What is a Legal Separation?

As specialists in family law the team at Higgins Miller are used to dealing with people going through extremely stressful life-experiences. This includes dealing with matters such as adoption, wills and probate and children disputes. In all cases we work extremely closely with our clients, offering support and empathy as well as a complete grasp of the legal ramifications of any situation. This is what we promise to anyone who comes to us seeking help and advice with a legal separation.

A legal separation is a process which is similar to a divorce in many ways without being exactly the same. Unlike divorce, it is a process which is also open to couples who are in a civil partnership or who have been cohabiting without legally formalising the relationship. Whereas many couples in this position choose to create a separation agreement in order to have the details of their separation set out in writing and agreed by both parties, a legal separation is a legally binding arrangement which involves the courts and officially separates a couple without actually ending any marriage. 

When a couple have been together for any length of time the details of their life become intertwined on many levels. As well as the emotional attachments involved, couples living together almost invariably end up sharing the responsibility for household bills and rent or mortgage payments, as well as often owing property together – from houses to cars and furniture – and sharing debts such as loans and assets like shares, savings and insurance policies. When a relationship ends it is in the interests of both parties to ensure that these factors are disentangled as fairly as possible, and when a couple aren’t married, or don’t yet want to take the step of filing for divorce, a legal separation can offer this certainty. 

A legal separation enables a couple to formally separate without a marriage actually ending, or in cases where there is no marriage to end. Unlike a divorce, a legal separation doesn’t involve the party filing having to demonstrate that the relationship has broken down irretrievably. The grounds for separation still have to be included on any application, however, and the options are the same as those for a divorce: 

  • Unreasonable 
  • Adultery 
  • Separation for two years if both parties consent
  • Separation for five years without the consent of both parties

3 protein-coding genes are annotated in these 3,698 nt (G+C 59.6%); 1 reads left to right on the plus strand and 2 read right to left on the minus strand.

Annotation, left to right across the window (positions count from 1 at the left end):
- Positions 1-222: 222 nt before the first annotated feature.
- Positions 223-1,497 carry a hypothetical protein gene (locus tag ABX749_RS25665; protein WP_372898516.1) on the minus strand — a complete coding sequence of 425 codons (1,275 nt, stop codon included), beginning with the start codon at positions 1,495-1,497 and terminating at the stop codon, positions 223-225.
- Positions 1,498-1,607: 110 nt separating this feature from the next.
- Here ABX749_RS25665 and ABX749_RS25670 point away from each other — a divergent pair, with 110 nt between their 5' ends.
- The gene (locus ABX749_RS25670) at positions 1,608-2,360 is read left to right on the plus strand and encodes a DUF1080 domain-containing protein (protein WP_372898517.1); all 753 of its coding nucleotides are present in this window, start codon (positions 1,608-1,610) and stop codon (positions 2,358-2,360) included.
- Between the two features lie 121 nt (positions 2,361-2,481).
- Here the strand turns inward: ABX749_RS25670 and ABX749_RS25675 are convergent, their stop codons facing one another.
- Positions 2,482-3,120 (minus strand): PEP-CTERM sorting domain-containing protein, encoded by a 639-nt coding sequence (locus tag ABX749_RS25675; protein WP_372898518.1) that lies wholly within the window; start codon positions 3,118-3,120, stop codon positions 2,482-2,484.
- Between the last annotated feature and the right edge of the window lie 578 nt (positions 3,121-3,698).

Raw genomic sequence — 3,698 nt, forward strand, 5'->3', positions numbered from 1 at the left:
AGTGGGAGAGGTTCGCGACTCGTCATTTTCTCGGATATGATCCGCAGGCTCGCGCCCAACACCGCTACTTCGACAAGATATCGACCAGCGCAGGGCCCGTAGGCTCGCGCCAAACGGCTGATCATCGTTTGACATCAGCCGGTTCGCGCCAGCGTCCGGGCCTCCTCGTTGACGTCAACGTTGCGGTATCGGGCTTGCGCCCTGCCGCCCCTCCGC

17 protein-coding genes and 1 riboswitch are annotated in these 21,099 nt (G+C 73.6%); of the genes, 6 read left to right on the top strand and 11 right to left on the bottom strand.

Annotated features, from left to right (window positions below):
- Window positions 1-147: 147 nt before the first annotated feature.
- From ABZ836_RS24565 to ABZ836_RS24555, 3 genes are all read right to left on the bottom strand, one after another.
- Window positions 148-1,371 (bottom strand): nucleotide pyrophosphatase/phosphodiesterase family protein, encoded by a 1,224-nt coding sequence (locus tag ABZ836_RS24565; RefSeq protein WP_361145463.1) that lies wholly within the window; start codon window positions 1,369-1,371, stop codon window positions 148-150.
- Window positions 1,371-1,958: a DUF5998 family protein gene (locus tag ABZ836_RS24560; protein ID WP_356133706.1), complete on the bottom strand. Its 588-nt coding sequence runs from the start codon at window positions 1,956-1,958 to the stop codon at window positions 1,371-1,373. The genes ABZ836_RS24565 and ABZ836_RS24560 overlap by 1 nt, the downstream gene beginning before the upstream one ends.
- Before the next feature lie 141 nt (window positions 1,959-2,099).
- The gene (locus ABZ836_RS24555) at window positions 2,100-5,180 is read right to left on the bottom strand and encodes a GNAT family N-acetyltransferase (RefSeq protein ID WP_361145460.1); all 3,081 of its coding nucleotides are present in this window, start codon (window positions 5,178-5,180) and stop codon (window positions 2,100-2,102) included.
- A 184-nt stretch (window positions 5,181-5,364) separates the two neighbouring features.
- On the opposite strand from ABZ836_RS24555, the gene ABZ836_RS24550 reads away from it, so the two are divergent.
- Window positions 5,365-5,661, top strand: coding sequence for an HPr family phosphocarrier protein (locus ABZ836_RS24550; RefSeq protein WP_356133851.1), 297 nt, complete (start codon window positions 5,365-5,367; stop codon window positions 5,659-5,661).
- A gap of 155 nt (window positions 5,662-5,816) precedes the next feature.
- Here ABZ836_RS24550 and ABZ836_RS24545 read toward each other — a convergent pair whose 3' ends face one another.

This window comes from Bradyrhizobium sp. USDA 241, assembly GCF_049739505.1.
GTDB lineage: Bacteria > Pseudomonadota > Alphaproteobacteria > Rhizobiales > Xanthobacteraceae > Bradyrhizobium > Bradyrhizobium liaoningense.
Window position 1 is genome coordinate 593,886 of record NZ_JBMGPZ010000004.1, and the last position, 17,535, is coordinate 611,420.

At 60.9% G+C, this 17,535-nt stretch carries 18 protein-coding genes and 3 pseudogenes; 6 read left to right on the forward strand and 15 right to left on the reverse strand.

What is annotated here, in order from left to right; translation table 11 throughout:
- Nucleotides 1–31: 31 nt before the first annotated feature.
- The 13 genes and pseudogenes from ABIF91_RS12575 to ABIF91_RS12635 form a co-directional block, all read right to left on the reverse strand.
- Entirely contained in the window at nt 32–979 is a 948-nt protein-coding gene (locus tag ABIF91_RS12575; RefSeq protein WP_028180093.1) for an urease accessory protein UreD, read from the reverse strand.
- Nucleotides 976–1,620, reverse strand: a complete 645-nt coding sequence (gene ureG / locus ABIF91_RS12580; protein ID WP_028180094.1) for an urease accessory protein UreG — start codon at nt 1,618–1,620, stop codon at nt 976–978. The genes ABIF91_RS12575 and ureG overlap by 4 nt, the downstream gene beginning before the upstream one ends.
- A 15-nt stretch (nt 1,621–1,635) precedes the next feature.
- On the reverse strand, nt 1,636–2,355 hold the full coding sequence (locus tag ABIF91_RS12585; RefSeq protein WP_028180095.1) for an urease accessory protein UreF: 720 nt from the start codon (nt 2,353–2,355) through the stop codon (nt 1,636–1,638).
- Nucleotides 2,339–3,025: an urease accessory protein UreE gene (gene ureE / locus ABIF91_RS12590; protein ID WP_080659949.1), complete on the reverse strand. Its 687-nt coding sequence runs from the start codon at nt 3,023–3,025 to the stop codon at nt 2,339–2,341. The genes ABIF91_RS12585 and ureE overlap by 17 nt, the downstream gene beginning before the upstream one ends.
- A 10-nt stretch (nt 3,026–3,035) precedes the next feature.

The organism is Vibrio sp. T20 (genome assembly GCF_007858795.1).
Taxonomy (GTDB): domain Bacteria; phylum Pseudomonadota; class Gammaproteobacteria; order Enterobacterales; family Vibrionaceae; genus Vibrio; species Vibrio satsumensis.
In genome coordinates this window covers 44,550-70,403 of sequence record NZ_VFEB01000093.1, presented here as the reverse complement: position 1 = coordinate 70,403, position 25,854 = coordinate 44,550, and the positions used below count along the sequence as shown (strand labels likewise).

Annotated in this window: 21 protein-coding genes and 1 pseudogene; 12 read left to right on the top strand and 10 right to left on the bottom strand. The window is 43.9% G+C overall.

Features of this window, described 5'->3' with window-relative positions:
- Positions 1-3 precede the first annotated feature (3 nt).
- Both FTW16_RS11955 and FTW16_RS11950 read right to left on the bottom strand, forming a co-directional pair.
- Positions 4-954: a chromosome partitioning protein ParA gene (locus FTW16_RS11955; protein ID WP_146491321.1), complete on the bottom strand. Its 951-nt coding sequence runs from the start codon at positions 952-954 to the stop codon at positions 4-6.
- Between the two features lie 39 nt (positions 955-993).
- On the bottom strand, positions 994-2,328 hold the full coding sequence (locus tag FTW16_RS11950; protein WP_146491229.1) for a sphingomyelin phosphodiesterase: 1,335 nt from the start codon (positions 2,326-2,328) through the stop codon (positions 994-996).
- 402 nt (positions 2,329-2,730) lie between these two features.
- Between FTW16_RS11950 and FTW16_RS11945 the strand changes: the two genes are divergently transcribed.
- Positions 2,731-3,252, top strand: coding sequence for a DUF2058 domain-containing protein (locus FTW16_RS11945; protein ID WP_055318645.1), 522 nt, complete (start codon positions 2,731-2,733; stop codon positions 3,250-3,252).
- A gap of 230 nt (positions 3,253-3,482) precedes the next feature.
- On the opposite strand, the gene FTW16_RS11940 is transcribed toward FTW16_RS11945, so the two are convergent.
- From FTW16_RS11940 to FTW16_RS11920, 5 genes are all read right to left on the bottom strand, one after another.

• Desertion    

In contrast to a divorce, however, a legal separation can be granted if a couple have been together for less than a year. If your relationship has reached the point at which a legal separation seems appropriate it’s strongly advised that each party seeks independent legal advice. Although a legal separation is different from a separation agreement – in that it involves the court and is legally binding – many of the details which the couple in question would be advised to reach an agreement on remain the same. These include whether a shared home will be sold and the revenue divided or one party will continue living there, the residence and contact arrangement made for any children, how the payment of bills, rent and any mortgage will be divided, who has to deal with debts such as credit cards and loans and how other assets will be divided. Combined with a legal separation, an agreement of this kind will formalise the end of any relationship and create a framework for moving forward. If both parties provide full disclosure of their finances and have taken independent legal advice then there is every chance that a court will uphold the details of an agreement in the future. 

Why opt for a legal separation?

If you’re not married than a legal separation is the obvious means of marking the end of a relationship in a formal manner. If you are married it may still be an option if you want to delay divorce for a while, if religious beliefs forbid divorce or if the marriage is less than a year old. In all cases, the process involves filing Form D8, a judicial separation petition, with the court. If you are married or in a civil relationship you’ll also have to send a copy of the relevant certificate to the court, as well as three copies of Form D8, with another copy being kept for your own records. Taking legal advice to ensure that the form has been completed correctly will maximise the chances of it being upheld if any disagreement ever arises between the parties. If the relationship is a marriage, then it will still be possible to file for an actual divorce at a later date, after which the marriage will be over and both parties will be free to remarry. 


If you want to find out more about legal separation or other aspects of relationships ending please call us on 0161 429 7251 or email us at [email protected] We’ve recently passed our Cyber Essential accreditation, something which demonstrates our forward-thinking attitude and determination to remain ahead of the competition. The first 20-minute appraisal is provided free of charge, and we’ll give you the first appointment for a fixed fee, so you don’t have to worry about how much our advice is going to cost. This initial meeting can ensure that you understand why social services have made contact and can feel able to move forward with confidence. If you want to explore our wider charging system then please take a look here.

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October 23, 2020

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